But then, when Zoey really needs advice from her dad, she suddenly hears him begin to sing “True Colors” to her and she immediately begins weeping with joy. This could be what she’s been searching for: hope. Her father is still there, and he can communicate with her. And that’s something Zoey desperately needed that this new “gift” provides her with.


The concept for Zoey’s Extarodinary Playlist is a fun one, but it’s also providing some inner conflict and character development. “I almost felt embarrassed listening to it,” Zoey tells Mo about hearing her coworker’s deep, dark inner thoughts.

And that’s going to provide such an interesting source of conflict moving forward. Because Zoey hears Simon’s thoughts, she reaches out to him for help. He, of course, has no idea and calls it a miracle that they found each other. But while Zoey’s “gift” might come with perks and benefits like helping a friend through a rough time or knowing her dad’s mind is still functioning, it’s also going to come with some drawbacks as we see in previews for the season. Zoey’s found out her best friend Max (Astin) is in love with her, and she’s going to need to figure out how to deal with that. In the pilot, she learns that the “supportive” guy in her office is really out to destroy her.

Is knowing someone’s private thoughts and then acting on that knowledge a good thing or a bad thing? Zoey’s Extraordinary Playlist is toying with the idea of what would happen if we knew what people were thinking and where the boundaries of what we do with that knowledge stop and start. Zoey even confesses what she did (minus the music part) to her mom, acknowledging that she crossed a line to form an emotional connection with a coworker. So what does she do with the knowledge she shouldn’t know? Will that be a question that comes up throughout the season?

Perhaps, but ultimately while the show explores some deeper concepts, I think it’s primary aim is to communicate something that Mo says in the pilot: “Good music makes you feel things you can’t express in words.”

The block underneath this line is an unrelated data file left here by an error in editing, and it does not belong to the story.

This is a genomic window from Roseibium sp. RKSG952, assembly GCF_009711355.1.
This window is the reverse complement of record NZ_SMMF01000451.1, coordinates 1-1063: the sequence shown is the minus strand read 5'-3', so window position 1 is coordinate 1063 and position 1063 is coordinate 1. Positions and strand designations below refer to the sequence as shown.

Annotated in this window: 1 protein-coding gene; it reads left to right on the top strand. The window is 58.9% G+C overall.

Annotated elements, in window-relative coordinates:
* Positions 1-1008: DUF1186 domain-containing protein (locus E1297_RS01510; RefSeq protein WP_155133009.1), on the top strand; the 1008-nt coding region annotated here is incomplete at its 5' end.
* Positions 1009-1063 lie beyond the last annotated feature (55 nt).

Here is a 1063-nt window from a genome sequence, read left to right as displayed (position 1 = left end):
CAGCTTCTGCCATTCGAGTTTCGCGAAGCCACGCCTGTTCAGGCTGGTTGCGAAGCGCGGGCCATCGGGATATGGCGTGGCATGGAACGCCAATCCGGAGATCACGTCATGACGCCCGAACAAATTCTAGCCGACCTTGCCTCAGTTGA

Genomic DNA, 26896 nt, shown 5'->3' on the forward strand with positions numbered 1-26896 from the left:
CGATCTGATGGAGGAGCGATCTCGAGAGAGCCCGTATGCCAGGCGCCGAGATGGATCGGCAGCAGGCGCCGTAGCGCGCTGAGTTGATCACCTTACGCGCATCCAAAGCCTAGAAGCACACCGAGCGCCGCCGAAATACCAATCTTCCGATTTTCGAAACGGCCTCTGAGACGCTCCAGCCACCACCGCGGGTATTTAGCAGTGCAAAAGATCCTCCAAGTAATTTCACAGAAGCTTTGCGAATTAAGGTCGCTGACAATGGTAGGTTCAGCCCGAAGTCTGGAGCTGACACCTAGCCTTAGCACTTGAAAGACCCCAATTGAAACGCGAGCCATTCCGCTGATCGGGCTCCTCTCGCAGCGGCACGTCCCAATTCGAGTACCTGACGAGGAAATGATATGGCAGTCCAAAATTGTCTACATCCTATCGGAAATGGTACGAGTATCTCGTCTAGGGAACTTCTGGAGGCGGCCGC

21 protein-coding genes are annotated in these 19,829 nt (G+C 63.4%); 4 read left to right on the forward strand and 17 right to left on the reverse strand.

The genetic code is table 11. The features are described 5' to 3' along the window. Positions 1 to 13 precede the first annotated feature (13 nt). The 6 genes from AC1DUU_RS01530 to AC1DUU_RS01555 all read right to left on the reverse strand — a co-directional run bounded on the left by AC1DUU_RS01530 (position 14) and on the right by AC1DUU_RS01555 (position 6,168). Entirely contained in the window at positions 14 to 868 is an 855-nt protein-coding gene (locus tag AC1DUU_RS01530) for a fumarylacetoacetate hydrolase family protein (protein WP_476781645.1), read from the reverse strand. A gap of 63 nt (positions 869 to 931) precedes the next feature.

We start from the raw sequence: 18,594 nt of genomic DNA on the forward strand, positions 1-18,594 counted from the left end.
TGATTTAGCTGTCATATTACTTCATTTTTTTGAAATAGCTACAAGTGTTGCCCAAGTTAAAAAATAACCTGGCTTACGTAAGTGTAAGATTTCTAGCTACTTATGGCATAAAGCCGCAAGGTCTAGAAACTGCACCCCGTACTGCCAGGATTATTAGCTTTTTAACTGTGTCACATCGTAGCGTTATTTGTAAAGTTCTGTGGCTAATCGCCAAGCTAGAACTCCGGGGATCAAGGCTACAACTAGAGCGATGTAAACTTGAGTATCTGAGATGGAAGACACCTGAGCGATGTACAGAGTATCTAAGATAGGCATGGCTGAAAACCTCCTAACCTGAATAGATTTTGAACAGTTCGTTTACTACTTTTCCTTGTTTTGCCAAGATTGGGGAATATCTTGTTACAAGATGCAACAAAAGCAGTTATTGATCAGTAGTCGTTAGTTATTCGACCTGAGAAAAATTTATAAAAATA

And it’s true. Good music and great lyrics can put thoughts to words when you didn’t even know there were words for how you were feeling. The idea that everyone has a musical happening in their minds (via streams of thoughts) is such a fun one, and I’m excited to see how the show continues to explore this idea in the rest of the season.

Additional things:
  • Each week I’m going to rank the songs in the episode. Here are the pilot rankings from favorite performance to least favorite: “Mad World/True Colors,” (it’s a tie), “All I Do is Win,” “All By Myself/What A Man/Help.”
  • “Almost as if they were all singing what they were thinking. Out loud. Collectively. As a people.”
  • I, too, use Slack at work. I’m a millennial. I get it.
  • I absolutely love that we get Jane Levy in a leading role again! RIP, Suburgatory.
  • “Oh, good. A dance break.”
I’ll be back when Zoey’s Extraordinary Playlist officially debuts on February 16 on NBC! Until then, folks!

1 comment:

  1. As someone who watched Eli Stone and, despite despising most musicals, loved it, I am looking forward to this!